Stack Overflow is a community of 4.7 million programmers, just like you, helping each other.

Join them; it only takes a minute:

Sign up
Join the Stack Overflow community to:
  1. Ask programming questions
  2. Answer and help your peers
  3. Get recognized for your expertise

In Haskell I can define a function like this:

foo :: Int -> Int
foo n = n + 1

If I want to be anal, I can add a type signature to the last line like this:

foo :: Int -> Int
foo n = n + 1 :: Int

I can also define a function bar in terms of a type class like this:

class Rel a b where
  aToB :: a -> b

bar :: (Rel a b) => a -> b
bar a = aToB a

However if I add a type signature to the implementation of bar (a benign change, or so I thought), I get a compile error.

bar :: (Rel a b) => a -> b
bar a = aToB a :: b

And here's the error:

Could not deduce (Rel a b1) arising from a use of `aToB'
from the context (Rel a b)
  bound by the type signature for bar :: Rel a b => a -> b
  at q.hs:79:1-23
Possible fix:
  add (Rel a b1) to the context of
    an expression type signature: b1
    or the type signature for bar :: Rel a b => a -> b
In the expression: aToB val :: b
In an equation for `bar': bar val = aToB val :: b

I think the error means that the compiler isn't convinced that the b in the implementation of bar is the same as the b in the type signature of bar. However, I'm not sure why that would be the case.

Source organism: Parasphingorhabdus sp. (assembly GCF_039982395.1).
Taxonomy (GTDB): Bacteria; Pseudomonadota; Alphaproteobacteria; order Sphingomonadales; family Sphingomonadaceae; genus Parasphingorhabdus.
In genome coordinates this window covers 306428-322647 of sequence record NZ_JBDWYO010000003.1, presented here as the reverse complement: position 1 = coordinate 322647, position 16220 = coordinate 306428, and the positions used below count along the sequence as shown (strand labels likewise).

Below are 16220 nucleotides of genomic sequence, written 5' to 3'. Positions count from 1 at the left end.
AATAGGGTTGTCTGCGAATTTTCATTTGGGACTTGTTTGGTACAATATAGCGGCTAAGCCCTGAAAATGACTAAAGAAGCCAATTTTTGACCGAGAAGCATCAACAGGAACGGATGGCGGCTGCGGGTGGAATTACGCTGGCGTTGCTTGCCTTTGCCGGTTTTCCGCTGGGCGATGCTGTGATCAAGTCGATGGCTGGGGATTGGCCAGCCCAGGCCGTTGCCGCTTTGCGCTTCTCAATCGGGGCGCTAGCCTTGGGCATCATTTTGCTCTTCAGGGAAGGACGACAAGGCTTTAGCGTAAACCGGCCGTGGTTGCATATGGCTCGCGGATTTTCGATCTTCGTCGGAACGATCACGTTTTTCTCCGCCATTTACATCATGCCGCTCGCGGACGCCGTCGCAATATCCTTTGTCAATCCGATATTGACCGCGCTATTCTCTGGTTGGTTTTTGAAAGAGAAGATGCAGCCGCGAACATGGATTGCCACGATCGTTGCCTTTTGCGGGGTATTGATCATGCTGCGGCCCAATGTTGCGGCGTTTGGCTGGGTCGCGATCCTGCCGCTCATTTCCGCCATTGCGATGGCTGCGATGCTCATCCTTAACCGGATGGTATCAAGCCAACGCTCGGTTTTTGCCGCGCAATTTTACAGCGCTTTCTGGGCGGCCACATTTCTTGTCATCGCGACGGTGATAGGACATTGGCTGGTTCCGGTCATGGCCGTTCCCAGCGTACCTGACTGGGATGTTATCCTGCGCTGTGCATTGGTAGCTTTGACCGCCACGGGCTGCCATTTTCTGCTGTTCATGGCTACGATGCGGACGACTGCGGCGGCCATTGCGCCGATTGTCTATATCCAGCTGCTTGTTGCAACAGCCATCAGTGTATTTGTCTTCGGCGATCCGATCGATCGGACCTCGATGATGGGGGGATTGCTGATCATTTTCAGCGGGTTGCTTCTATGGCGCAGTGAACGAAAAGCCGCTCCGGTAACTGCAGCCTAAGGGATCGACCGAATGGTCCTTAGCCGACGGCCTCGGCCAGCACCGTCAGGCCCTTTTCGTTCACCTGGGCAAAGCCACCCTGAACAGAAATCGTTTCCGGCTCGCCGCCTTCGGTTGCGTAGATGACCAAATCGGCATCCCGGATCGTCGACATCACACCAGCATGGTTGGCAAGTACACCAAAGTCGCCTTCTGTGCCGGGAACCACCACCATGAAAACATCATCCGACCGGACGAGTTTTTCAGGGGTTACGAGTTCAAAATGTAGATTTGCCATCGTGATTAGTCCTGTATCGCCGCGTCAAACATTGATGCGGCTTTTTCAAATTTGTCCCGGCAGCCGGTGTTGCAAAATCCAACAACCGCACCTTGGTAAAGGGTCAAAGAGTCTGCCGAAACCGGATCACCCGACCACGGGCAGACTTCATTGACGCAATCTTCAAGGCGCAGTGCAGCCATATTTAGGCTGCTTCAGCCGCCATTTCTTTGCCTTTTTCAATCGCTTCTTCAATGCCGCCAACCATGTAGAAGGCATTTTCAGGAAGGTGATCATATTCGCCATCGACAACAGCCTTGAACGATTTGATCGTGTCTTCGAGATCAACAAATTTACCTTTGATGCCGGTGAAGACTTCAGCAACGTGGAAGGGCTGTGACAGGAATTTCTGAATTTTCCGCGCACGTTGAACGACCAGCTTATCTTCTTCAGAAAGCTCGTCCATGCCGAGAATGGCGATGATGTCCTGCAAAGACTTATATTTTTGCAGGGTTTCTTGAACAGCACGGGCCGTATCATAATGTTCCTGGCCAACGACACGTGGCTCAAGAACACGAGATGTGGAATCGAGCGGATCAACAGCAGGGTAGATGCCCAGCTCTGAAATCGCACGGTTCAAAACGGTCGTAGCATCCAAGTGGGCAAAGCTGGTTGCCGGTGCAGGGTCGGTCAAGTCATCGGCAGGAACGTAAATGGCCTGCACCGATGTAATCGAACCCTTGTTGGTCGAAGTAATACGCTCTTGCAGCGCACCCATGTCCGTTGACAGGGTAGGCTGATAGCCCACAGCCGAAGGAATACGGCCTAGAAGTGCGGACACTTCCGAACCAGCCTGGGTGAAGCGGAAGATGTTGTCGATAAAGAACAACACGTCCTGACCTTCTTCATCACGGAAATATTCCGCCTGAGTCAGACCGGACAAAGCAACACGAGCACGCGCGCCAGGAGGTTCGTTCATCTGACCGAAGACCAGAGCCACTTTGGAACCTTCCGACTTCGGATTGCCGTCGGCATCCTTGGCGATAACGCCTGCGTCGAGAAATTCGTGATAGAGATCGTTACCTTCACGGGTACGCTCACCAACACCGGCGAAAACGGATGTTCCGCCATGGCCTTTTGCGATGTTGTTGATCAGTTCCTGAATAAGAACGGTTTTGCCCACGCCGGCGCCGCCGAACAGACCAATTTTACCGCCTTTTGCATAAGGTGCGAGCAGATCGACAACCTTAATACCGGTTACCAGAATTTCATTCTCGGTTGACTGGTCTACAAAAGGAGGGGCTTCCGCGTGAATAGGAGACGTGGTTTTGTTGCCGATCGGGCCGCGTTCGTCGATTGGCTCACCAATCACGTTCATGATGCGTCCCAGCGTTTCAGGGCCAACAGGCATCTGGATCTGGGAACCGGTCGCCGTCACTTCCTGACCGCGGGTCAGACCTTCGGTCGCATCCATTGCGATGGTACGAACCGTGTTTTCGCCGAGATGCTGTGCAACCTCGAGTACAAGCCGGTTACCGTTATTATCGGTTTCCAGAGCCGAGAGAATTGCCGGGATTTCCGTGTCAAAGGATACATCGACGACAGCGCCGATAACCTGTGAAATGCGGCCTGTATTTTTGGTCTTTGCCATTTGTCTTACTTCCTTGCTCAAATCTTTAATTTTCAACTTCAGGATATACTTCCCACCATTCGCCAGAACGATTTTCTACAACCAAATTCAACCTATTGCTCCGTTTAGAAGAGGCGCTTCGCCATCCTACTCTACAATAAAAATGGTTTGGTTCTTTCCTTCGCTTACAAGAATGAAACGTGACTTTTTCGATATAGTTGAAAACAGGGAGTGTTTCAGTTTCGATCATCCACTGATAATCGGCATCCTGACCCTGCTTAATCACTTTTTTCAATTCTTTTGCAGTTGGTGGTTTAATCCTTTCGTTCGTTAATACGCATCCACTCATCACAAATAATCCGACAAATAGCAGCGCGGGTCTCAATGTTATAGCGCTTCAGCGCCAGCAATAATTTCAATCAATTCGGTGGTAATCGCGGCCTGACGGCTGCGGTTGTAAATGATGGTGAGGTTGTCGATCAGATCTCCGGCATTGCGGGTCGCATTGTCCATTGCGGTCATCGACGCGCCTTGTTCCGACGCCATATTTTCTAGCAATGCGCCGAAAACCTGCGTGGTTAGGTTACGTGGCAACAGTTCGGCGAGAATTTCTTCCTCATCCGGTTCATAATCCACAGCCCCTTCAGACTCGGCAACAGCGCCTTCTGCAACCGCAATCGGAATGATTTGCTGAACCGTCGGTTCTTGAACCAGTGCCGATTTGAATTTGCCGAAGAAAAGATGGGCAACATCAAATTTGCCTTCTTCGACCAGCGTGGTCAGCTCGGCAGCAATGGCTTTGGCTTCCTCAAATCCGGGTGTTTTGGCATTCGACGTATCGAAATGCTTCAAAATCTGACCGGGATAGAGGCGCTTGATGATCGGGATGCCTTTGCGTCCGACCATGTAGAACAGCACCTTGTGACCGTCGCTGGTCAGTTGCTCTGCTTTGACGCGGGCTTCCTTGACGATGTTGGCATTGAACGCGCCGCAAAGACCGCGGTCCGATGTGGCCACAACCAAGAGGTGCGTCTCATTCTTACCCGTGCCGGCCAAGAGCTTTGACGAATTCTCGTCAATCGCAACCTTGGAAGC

Why do I get this compile error when I add a type signature to my function implementation?

share|improve this question
up vote 2 down vote accepted

Your problem is the scope of type variables. When you write

bar :: (Rel a b) => a -> b
bar a = aToB a :: b

The first line (the type declaration for bar) has its own scope for type variables, and on the second line it sees the :: b as a different b from the Rel a b.

If you enable the ScopedTypeVariables extension and declare your type as

bar :: forall a b. (Rel a b) => a -> b

Then the b's scope extends over the definition of bar.

share|improve this answer
That makes sense. Is there a reason that extension couldn't just be always enabled? Or is it like multi-param type classes: clearly a good idea, but just not in the core language? – jcarpenter Jan 21 '14 at 22:18
It's often a good idea but it isn't Haskel98, so it's an extension. I haven't run into instances where it's a problem to have it enabled personally, but others may be able to elaborate on it more. – bheklilr Jan 21 '14 at 22:30
I've asked this a few times before. To my current understanding it was just an oversight in Haskell98 and there's no downside. – J. Abrahamson Jan 22 '14 at 2:26

You actually need a language extension and a bit of extra syntax to make the two b type variables be the same:

{-# LANGUAGE ScopedTypeVariables #-}
bar :: forall a b . (Rel a b) => a -> b
bar a = aToB a :: b

The forall is essentially saying "a and b should be in scope for the whole definition", and ScopedTypeVariables is needed to be allowed to use this syntax.

I guess this is really a historic wart in the design of the language.

share|improve this answer

Your Answer


By posting your answer, you agree to the privacy policy and terms of service.

Not the answer you're looking for? Browse other questions tagged or ask your own question.